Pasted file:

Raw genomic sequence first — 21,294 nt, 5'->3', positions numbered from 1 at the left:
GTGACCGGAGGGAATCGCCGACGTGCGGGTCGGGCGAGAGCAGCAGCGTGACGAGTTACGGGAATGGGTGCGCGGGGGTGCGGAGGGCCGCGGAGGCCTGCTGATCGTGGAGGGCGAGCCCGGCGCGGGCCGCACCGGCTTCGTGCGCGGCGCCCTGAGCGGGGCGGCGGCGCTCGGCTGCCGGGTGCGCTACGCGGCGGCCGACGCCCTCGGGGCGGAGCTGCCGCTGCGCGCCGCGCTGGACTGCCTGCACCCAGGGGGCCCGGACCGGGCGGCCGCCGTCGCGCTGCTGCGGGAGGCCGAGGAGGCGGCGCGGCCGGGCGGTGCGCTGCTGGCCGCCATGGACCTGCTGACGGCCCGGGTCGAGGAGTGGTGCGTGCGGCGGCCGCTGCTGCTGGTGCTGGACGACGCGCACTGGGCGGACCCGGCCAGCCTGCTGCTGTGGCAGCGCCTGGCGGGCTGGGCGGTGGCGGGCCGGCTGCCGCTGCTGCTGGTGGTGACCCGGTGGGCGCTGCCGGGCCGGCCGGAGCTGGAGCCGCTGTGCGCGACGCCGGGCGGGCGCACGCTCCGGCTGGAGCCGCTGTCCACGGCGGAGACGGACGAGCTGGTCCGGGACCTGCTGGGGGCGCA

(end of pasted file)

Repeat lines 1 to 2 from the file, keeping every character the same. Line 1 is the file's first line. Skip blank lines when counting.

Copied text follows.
Raw genomic sequence first — 21,294 nt, 5'->3', positions numbered from 1 at the left:
GTGACCGGAGGGAATCGCCGACGTGCGGGTCGGGCGAGAGCAGCAGCGTGACGAGTTACGGGAATGGGTGCGCGGGGGTGCGGAGGGCCGCGGAGGCCTGCTGATCGTGGAGGGCGAGCCCGGCGCGGGCCGCACCGGCTTCGTGCGCGGCGCCCTGAGCGGGGCGGCGGCGCTCGGCTGCCGGGTGCGCTACGCGGCGGCCGACGCCCTCGGGGCGGAGCTGCCGCTGCGCGCCGCGCTGGACTGCCTGCACCCAGGGGGCCCGGACCGGGCGGCCGCCGTCGCGCTGCTGCGGGAGGCCGAGGAGGCGGCGCGGCCGGGCGGTGCGCTGCTGGCCGCCATGGACCTGCTGACGGCCCGGGTCGAGGAGTGGTGCGTGCGGCGGCCGCTGCTGCTGGTGCTGGACGACGCGCACTGGGCGGACCCGGCCAGCCTGCTGCTGTGGCAGCGCCTGGCGGGCTGGGCGGTGGCGGGCCGGCTGCCGCTGCTGCTGGTGGTGACCCGGTGGGCGCTGCCGGGCCGGCCGGAGCTGGAGCCGCTGTGCGCGACGCCGGGCGGGCGCACGCTCCGGCTGGAGCCGCTGTCCACGGCGGAGACGGACGAGCTGGTCCGGGACCTGCTGGGGGCGCA